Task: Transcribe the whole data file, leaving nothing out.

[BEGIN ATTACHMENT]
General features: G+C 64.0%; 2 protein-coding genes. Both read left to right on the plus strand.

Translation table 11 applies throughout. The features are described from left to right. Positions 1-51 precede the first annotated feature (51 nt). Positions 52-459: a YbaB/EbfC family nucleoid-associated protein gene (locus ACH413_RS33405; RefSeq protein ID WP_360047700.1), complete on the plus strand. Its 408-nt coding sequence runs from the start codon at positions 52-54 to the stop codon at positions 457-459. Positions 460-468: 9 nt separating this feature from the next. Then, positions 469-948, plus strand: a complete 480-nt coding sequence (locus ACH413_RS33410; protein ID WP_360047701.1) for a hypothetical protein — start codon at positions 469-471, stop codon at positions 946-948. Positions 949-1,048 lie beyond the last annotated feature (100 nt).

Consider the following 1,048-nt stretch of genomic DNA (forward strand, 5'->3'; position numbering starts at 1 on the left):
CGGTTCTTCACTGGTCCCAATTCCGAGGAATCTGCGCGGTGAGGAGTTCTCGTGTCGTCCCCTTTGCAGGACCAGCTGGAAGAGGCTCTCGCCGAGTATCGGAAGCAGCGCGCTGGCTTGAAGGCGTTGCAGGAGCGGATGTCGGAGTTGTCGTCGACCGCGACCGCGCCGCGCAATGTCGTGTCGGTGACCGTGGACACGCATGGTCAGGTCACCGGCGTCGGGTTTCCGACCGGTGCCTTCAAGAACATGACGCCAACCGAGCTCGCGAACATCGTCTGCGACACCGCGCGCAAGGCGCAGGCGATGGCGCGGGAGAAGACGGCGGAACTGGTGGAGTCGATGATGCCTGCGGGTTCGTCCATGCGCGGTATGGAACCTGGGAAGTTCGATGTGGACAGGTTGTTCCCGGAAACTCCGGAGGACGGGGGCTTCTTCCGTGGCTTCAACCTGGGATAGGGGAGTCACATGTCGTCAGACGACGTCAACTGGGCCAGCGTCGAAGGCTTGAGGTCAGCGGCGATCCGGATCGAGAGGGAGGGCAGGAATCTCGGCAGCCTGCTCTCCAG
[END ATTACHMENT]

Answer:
General features: G+C 64.0%; 2 protein-coding genes. Both read left to right on the plus strand.

Translation table 11 applies throughout. The features are described from left to right. Positions 1-51 precede the first annotated feature (51 nt). Positions 52-459: a YbaB/EbfC family nucleoid-associated protein gene (locus ACH413_RS33405; RefSeq protein ID WP_360047700.1), complete on the plus strand. Its 408-nt coding sequence runs from the start codon at positions 52-54 to the stop codon at positions 457-459. Positions 460-468: 9 nt separating this feature from the next. Then, positions 469-948, plus strand: a complete 480-nt coding sequence (locus ACH413_RS33410; protein ID WP_360047701.1) for a hypothetical protein — start codon at positions 469-471, stop codon at positions 946-948. Positions 949-1,048 lie beyond the last annotated feature (100 nt).

Consider the following 1,048-nt stretch of genomic DNA (forward strand, 5'->3'; position numbering starts at 1 on the left):
CGGTTCTTCACTGGTCCCAATTCCGAGGAATCTGCGCGGTGAGGAGTTCTCGTGTCGTCCCCTTTGCAGGACCAGCTGGAAGAGGCTCTCGCCGAGTATCGGAAGCAGCGCGCTGGCTTGAAGGCGTTGCAGGAGCGGATGTCGGAGTTGTCGTCGACCGCGACCGCGCCGCGCAATGTCGTGTCGGTGACCGTGGACACGCATGGTCAGGTCACCGGCGTCGGGTTTCCGACCGGTGCCTTCAAGAACATGACGCCAACCGAGCTCGCGAACATCGTCTGCGACACCGCGCGCAAGGCGCAGGCGATGGCGCGGGAGAAGACGGCGGAACTGGTGGAGTCGATGATGCCTGCGGGTTCGTCCATGCGCGGTATGGAACCTGGGAAGTTCGATGTGGACAGGTTGTTCCCGGAAACTCCGGAGGACGGGGGCTTCTTCCGTGGCTTCAACCTGGGATAGGGGAGTCACATGTCGTCAGACGACGTCAACTGGGCCAGCGTCGAAGGCTTGAGGTCAGCGGCGATCCGGATCGAGAGGGAGGGCAGGAATCTCGGCAGCCTGCTCTCCAG